Promoting Educator Effectiveness: The Effects of Two Key Strategies
The National Center for Education Evaluation, a division of the Institute of Education Sciences has released a new research brief that evaluated two strategies for improving educator effectiveness as measured by improvements in student outcomes. The two strategies evaluated were performance feedback to educators about several dimensions of their performance for a period of two years and a pay-for-performance system that was in place for four years. In the performance feedback project teachers were given feedback four times per year on their classroom practices and principals received feedback two times per year. The impact on student outcomes were small. After the first year, there was a statistically significant difference between students in math but not in reading in the feedback schools compared to the schools that served as the control group as measured by end of year scores. At the end of the second year there were no statistically significant effects for either reading or math. The net gain in math achievement for the students in the feedback schools was about 4 weeks compared to the control group.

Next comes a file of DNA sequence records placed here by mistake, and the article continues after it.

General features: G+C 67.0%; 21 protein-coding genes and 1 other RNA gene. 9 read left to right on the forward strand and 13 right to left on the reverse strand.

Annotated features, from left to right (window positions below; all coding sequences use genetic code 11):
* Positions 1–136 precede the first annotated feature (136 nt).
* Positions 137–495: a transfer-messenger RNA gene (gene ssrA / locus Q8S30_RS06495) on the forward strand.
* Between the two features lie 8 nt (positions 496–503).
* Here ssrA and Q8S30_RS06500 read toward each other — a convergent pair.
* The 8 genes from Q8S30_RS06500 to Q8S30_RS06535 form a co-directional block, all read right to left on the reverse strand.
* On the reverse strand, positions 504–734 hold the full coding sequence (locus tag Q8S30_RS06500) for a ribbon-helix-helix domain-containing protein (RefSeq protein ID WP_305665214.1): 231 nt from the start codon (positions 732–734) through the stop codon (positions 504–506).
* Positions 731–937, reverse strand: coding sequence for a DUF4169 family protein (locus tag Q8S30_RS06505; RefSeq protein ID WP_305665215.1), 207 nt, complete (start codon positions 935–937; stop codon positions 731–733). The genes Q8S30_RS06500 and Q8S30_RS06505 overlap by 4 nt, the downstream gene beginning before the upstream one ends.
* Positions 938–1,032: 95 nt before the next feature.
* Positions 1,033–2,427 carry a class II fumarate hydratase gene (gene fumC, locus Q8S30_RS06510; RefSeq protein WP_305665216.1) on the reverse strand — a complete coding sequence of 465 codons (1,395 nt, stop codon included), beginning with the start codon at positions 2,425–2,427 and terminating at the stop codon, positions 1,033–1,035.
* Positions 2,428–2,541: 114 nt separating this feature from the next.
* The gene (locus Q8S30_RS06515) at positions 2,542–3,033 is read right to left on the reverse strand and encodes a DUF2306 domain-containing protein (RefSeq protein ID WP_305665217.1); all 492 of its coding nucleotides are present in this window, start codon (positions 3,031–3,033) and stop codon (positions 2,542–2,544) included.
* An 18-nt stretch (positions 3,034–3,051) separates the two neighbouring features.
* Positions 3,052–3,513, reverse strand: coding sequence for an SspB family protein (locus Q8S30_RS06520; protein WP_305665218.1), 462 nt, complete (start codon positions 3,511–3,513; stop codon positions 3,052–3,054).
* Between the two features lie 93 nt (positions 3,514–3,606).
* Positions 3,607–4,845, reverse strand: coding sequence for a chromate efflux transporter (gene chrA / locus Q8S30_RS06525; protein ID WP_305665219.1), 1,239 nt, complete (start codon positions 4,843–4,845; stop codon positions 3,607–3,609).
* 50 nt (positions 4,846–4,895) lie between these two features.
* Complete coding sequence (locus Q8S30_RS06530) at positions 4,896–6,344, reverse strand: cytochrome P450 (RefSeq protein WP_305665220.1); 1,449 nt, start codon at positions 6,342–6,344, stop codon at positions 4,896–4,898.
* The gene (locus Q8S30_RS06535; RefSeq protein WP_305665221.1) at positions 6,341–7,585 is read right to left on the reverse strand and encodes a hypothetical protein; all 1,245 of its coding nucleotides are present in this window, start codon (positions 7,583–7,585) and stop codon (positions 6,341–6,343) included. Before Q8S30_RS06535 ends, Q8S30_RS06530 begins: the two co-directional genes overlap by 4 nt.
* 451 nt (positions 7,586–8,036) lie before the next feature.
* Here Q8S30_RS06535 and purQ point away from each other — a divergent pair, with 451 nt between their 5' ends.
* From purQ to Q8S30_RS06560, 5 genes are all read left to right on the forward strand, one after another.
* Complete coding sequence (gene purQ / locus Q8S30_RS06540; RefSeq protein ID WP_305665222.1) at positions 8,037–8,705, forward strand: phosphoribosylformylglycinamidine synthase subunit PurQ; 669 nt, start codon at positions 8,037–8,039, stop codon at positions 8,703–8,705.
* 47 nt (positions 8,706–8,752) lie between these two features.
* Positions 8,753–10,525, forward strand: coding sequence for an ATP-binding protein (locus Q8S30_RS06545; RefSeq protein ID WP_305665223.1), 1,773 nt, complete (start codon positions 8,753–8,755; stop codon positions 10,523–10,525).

The pay-for-performance study teachers were eligible for performance bonuses based on their ratings across multiple dimensions of their performance. The students in the pay-for-performance schools outperformed the students in the control group schools in both math and reading. Statistically significant scores were obtained in reading beginning the first year and each subsequent year through the third year. Students math scores in the pay-for-performance schools achieved statistically significant scores only at the end of the third year. There was no additional benefit in reading or math for pay-for-performance in the fourth year. The overall benefit of the gains by the students in the pay-for-performance schools was estimated to be 3-4 weeks. Again, this is a relatively small impact. It was noted that the quality of implementation may have reduced the impact of the two projects. Across both studies, there were discrepancies between how the programs were intended to be implemented and how they were actually implemented. Further limitations of the studies are that the performance feedback for teachers was only four times per year. This is generally considered to be far too infrequent to have meaningful impact. In the pay-for-performance study, 40% of the teachers reported that they were not aware they were eligible for bonuses, limiting the motivational properties of the bonus system. Given these results it is clear that we must continue searching for effective approaches to improving educator performance and ways to assure high quality implementation.
Citation: National Center for Education Evaluation and Regional Assistance, Institute of Education Sciences (March 2018). Promoting Educator Effectiveness: The Effects of Two Key Strategies.